|Phantom of the Opera costume, 2004.|
Louisiana Art Museum.
But when I see historical clothing (17th, 18th and 19th century), the frilly, romantically clad, corseted, drowned in bows and lace-monster in me awakens. I just can't help myself. In high school I had art history classes, and they were some of my favorites.
|French silk gown 1778-80, MET|
So naturally, I've been following along on some excellent costuming blogs the last few years. American Duchess was probably my first, and has been a well of inspiration since. And when you find one, you are sure to bump into more, like The Laced Angel, The Dreamstress, Historical Sewing, Before the Automobile, Wearing History and many more. These are some incredible talented ladies, and I think you will appreciate their skills even if you aren't into historical fashion.
|Robe a la Francaise 1760-70, MET.|
The most obvious hurdle for even starting making such garments, is "where the h*ll do you wear them?" This has been what has kept me from falling down this historical rabbit hole long time ago. And I am sure others have had this very thought, too. There just isn't any occasion to wear a full Victorian outfit around where I live. So how do you justify making something that will mostly hang in the back of your closet? Not to mention the cost and the time consumed on such large projects.
|Lovely Lauren of American Duchess|
(I am very partial to this style of dress btw)
Well, I haven't been able to answer these questions until now. I've come to the conclusion that I don't need a reason to do it. other than I really want to! And if there aren't any events to wear costumes, well maybe I need to make one happen? There might just be more lone seamstresses sitting around, looking for a reason to "jump in". Also, if you disregard the wearing-bit, there is also the inevitable learning process. it is a unique opportunity to up your sewing- and fitting skills. Just by reading costuming blogs, I've already learnt a lot about construction techniques and also the evolution of clothing and fashion through the ages. And it is very interesting.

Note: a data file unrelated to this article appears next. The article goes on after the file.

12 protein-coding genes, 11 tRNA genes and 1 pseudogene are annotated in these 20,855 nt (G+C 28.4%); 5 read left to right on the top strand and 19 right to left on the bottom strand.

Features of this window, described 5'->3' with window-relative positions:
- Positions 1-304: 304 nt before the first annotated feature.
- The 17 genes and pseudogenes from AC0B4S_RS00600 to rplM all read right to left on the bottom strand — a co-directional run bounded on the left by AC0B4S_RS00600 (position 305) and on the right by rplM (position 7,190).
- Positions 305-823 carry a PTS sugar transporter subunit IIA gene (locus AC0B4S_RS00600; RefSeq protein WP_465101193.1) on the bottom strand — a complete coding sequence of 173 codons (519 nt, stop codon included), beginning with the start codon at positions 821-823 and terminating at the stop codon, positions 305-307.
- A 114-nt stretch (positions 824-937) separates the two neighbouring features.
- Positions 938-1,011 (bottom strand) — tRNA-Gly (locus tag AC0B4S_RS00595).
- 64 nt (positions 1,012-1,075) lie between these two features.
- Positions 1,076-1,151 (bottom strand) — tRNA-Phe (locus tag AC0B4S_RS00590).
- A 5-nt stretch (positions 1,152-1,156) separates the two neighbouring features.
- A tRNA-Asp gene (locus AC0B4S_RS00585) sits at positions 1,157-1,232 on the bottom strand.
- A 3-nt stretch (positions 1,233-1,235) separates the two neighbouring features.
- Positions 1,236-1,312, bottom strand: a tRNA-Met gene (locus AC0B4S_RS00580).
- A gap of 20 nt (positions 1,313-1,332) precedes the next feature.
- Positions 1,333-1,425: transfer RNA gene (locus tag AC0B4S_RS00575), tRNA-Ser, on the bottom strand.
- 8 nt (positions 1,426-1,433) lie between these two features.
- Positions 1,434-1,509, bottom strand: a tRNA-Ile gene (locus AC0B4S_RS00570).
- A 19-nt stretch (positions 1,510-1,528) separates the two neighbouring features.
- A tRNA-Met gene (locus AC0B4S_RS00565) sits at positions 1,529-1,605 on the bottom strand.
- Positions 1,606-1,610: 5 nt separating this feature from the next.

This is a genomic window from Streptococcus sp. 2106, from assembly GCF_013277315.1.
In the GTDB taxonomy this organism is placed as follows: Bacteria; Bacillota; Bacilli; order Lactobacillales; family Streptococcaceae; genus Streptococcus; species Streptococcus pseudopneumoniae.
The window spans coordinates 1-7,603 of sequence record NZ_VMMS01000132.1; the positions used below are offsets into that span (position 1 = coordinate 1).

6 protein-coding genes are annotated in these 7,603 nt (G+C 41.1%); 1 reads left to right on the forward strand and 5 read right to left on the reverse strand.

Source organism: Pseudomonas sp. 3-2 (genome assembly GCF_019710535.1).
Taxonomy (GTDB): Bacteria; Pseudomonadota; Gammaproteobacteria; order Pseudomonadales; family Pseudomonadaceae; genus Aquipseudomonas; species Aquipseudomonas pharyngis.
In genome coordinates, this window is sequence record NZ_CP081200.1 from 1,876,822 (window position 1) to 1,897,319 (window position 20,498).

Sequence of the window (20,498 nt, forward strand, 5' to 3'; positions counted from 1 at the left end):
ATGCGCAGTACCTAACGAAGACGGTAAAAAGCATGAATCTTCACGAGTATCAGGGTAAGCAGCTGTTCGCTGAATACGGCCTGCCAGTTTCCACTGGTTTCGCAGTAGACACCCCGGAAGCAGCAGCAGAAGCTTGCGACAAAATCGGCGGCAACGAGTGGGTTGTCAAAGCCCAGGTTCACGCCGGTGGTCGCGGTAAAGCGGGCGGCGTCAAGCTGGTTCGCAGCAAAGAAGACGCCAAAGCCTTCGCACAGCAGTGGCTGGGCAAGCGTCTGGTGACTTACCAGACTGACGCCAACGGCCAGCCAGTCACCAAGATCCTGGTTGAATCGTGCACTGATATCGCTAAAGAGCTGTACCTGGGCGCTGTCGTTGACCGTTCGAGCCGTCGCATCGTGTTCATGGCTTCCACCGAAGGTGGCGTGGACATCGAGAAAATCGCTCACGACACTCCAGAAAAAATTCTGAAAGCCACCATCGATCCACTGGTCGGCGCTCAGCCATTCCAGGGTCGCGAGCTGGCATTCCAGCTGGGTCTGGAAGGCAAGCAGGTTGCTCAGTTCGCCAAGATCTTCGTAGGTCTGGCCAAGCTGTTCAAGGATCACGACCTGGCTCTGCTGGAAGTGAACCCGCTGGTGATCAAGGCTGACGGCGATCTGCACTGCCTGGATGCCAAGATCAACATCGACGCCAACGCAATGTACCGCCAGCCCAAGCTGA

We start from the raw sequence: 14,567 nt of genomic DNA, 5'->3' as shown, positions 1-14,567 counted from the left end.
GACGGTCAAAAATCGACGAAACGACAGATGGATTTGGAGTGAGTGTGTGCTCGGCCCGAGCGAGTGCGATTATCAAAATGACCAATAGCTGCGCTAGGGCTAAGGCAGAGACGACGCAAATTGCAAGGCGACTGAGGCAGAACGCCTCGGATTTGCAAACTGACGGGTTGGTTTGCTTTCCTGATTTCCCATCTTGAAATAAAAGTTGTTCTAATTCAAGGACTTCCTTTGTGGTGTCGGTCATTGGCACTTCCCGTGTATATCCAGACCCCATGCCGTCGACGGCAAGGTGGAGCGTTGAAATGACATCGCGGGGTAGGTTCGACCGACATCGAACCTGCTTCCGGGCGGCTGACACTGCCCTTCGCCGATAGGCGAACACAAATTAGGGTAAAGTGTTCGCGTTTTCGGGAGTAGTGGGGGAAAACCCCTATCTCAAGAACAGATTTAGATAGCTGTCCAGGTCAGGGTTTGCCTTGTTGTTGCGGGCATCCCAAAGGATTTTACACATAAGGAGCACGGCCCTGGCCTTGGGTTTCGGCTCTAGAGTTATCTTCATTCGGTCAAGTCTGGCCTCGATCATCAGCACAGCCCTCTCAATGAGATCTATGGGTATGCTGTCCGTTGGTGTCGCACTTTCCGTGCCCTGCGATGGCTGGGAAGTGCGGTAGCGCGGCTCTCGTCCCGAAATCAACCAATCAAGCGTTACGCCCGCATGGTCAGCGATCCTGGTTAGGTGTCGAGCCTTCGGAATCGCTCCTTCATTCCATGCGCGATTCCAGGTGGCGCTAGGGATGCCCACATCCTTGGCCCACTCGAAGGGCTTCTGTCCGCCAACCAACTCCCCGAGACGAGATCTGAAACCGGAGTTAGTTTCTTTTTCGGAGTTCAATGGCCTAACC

|Gorgeous Merja of Before the Automobile|
I love fluffy butts, apparently:)
So now, that I have decided to take the plunge, the quest for choosing an era starts :)
I've had the hardest time with this one, as I find I kind of love everything!
But I think I have managed to narrow it down to the late Victorian era (1870-90ish). And I tell myself, this is just where to start. Who knows what other eras I'll eventually end up making?
Making a historical outfit, one has to start at the very foundation, the underpinnings. So be prepared to see some of those on this channel shortly :)